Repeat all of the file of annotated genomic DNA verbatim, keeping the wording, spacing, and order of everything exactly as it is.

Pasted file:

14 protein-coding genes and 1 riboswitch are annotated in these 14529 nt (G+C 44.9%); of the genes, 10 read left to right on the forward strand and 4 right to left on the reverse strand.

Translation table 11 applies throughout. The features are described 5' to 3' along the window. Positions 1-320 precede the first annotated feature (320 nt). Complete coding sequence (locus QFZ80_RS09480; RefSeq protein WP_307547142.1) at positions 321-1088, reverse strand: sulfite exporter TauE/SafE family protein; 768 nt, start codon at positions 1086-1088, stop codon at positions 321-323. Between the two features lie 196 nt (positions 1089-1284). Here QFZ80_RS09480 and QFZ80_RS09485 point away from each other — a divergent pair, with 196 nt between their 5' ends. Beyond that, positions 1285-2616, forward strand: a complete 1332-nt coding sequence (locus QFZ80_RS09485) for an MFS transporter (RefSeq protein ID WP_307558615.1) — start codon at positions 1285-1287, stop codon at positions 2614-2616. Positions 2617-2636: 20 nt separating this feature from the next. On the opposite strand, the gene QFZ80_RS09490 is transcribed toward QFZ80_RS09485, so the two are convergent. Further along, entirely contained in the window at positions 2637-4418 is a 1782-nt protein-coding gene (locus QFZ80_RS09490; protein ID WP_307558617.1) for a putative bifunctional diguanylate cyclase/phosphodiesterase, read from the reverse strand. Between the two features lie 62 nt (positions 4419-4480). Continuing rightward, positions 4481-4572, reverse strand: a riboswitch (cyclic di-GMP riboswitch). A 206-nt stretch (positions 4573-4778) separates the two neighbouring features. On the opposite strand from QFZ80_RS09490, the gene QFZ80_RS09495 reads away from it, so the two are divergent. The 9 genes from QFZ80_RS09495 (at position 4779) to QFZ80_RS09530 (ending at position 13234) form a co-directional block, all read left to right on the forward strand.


14 protein-coding genes and 1 riboswitch are annotated in these 14529 nt (G+C 44.9%); of the genes, 10 read left to right on the forward strand and 4 right to left on the reverse strand.

Translation table 11 applies throughout. The features are described 5' to 3' along the window. Positions 1-320 precede the first annotated feature (320 nt). Complete coding sequence (locus QFZ80_RS09480; RefSeq protein WP_307547142.1) at positions 321-1088, reverse strand: sulfite exporter TauE/SafE family protein; 768 nt, start codon at positions 1086-1088, stop codon at positions 321-323. Between the two features lie 196 nt (positions 1089-1284). Here QFZ80_RS09480 and QFZ80_RS09485 point away from each other — a divergent pair, with 196 nt between their 5' ends. Beyond that, positions 1285-2616, forward strand: a complete 1332-nt coding sequence (locus QFZ80_RS09485) for an MFS transporter (RefSeq protein ID WP_307558615.1) — start codon at positions 1285-1287, stop codon at positions 2614-2616. Positions 2617-2636: 20 nt separating this feature from the next. On the opposite strand, the gene QFZ80_RS09490 is transcribed toward QFZ80_RS09485, so the two are convergent. Further along, entirely contained in the window at positions 2637-4418 is a 1782-nt protein-coding gene (locus QFZ80_RS09490; protein ID WP_307558617.1) for a putative bifunctional diguanylate cyclase/phosphodiesterase, read from the reverse strand. Between the two features lie 62 nt (positions 4419-4480). Continuing rightward, positions 4481-4572, reverse strand: a riboswitch (cyclic di-GMP riboswitch). A 206-nt stretch (positions 4573-4778) separates the two neighbouring features. On the opposite strand from QFZ80_RS09490, the gene QFZ80_RS09495 reads away from it, so the two are divergent. The 9 genes from QFZ80_RS09495 (at position 4779) to QFZ80_RS09530 (ending at position 13234) form a co-directional block, all read left to right on the forward strand.